Chat Now!
  • Home
  • USS Hornet (CV-12)

USS Hornet (CV-12)

USS HornetDescription:  History of the U.S. Navy aircraft carrier USS Hornet (CV-12) including information about asbestos exposure for workers.

The USS Hornet (CV-12) was ordered for the U.S. Navy on September 9, 1940. Her keel was laid down at Newport News Shipbuilding and Dry Dock Company on August 3, 1942. She was launched on August 30, 1943 and commissioned on November 29, 1943 under the command of Captain Miles R. Browning, who would later be promoted to Rear Admiral.

USS Hornet joined the World War II fighting at Majuro Atoll on March 20, 1944. She then moved on to support the invasion of New Guinea and launch air strikes on the Caroline Islands and the Mariana Islands. In June, she attacked Tinian, Saipan, Guam, Rota, Iwo Jima, and Chichi Jima. The aircraft carrier took part in the Battle of the Philippine Sea on June 19, which later became known as the “Marianas Turkey Shoot” because of how many Japanese planes were downed that day.

Following the Battle of the Philippine Sea, the USS Hornet struck targets at Guam, the Bonin Islands, the Palaus, Okinawa, and Formosa. She supported the troop landings at Leyte on October 20, and was involved in the Battle of Samar as part of the Battle of Leyte Gulf. The carrier remained in the Philippines through December.

On December 30, USS Hornet headed for the Caroline Islands. She attacked Formosa, Indochina, and the Pescadores Islands before performing photographic reconnaissance of Okinawa on January 22, 1945. On February 10, she launched attacks on Tokyo, then moved on to support the troop landings at Iwo Jima until February 20.

The USS Hornet supported the troop landings at Okinawa on April 1. Five days later, her aircraft helped sink the Japanese battleship Yamato. She remained to support the ground forces at Okinawa for two months before a typhoon collapsed 25 feet of her forward flight deck on June 4-5. She headed back to San Francisco via the Philippines for repairs. The repair work was completed on September 13, 1945, when the carrier headed out for Operation Magic Carpet to bring American servicemen home from war.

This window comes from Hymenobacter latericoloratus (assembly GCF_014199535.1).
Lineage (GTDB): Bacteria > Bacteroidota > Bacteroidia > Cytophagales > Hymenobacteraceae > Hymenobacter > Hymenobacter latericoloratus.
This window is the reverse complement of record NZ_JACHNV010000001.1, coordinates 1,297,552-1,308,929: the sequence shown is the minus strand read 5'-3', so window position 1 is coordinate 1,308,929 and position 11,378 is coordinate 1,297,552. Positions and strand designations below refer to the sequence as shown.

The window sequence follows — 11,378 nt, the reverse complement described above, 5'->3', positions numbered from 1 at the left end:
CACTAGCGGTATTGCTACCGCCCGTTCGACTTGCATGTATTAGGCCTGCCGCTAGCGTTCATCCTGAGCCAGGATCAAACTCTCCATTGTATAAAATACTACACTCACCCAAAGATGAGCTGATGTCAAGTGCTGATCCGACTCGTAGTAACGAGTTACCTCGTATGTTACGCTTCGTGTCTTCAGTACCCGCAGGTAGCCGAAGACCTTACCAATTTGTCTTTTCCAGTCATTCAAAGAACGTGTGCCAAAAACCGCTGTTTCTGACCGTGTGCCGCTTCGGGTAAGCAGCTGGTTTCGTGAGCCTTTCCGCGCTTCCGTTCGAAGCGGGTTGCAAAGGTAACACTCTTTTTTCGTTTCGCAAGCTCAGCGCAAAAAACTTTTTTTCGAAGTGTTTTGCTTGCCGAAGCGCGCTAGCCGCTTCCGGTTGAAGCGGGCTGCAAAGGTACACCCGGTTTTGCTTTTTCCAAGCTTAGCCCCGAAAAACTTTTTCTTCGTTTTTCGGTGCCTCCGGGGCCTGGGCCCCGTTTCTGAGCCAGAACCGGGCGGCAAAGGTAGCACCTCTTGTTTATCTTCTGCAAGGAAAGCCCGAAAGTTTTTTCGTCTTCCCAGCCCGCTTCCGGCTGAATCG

USS Hornet operated for 16 continuous months in the Pacific Theater. During that time, she was under aircraft attack 59 times, but she was never hit. Her planes downed 1,410 Japanese aircraft, second only to the aircraft from the USS Essex. Thirty of her pilots were aces, 10 of whom earned “Ace in a Day” status. She received seven battle stars and a Presidential Unit Citation for her service in World War II.

The USS Hornet was decommissioned on January 15, 1947. She was recommissioned briefly on March 20, 1951, when she sailed to the Brooklyn Navy Yard to be decommissioned on May 12, 1951 for conversion to an attack aircraft carrier, CVA-12. She was recommissioned on September 11, 1953.

For the next few years, USS Hornet operated in the Caribbean Sea, the Mediterranean Sea, and the Indian Ocean. She joined the Seventh Fleet to search for survivors of a Cathay Pacific Airways passenger plane that was shot down by Chinese aircraft over the South China Sea. The carrier helped cover the evacuation for Vietnamese people from North to South Vietnam before heading to San Diego for conversion on December 10, 1955.

USS Hornet operated along the West Coast until January 1957, when she joined the Seventh Fleet in the Far East. After another such deployment, she was redesignated as an antisubmarine warfare support carrier, CVS-12. Conversion work was completed at Puget Sound Naval Shipyard from August 1958 to April 1959.

The USS Hornet continued to operate in the Far East often throughout the 1960s, from South Vietnam to Japan to the Philippines to Okinawa. She recovered the unmanned Apollo AS-202 space capsule on August 25, 1966 when it splashed down off the coast of Wake Island. The carrier spent time supporting the Vietnam War effort before recovering the astronauts from the Apollo 11 space mission on July 24, 1969 – Neil Armstrong, Buzz Aldrin, and Michael Collins. She recovered the astronauts from the Apollo 12 space mission on November 24, 1969 – Charles Conrad, Jr., Alan L. Bean, and Richard F. Gordon.

USS Hornet was decommissioned on June 26, 1970 and removed from the Naval Vessel Register on July 25, 1989. The aircraft carrier was designated a National Historic Landmark in 1991. She now serves as a museum ship at the former Naval Air Station Alameda in California. The aircraft carrier has appeared in both movies and television, including JAG, xXx: State of the Union, Rescue Dawn, and the indie film Carrier. She is considered to be one of the most haunted warships in the U.S. Navy, and has been featured on MTV’s Fear, Scariest Places on Earth, and Ghost Hunters.

Like other ships built during World War II, the USS Hornet was made with many asbestos-containing materials. Because it was a cheap insulator with resistance to fire, water, heat, and corrosion, it could be found in virtually all areas of the ship, as well as in the aircraft she carried.  Anyone who worked in or around the USS Hornet was put at risk of developing life-threatening asbestos-related illnesses like asbestosis, mesothelioma, lung cancer, throat cancer, stomach cancer, colon cancer, and rectal cancer.

USS Hornet workers should monitor their health carefully, and consult a doctor if they experience any symptoms associated with mesothelioma.  Anyone who worked on or around the USS Hornet, and is diagnosed with mesothelioma, should also consider contacting a lawyer to discuss their legal rights.

We fight for you.

Phone: 866.342.1929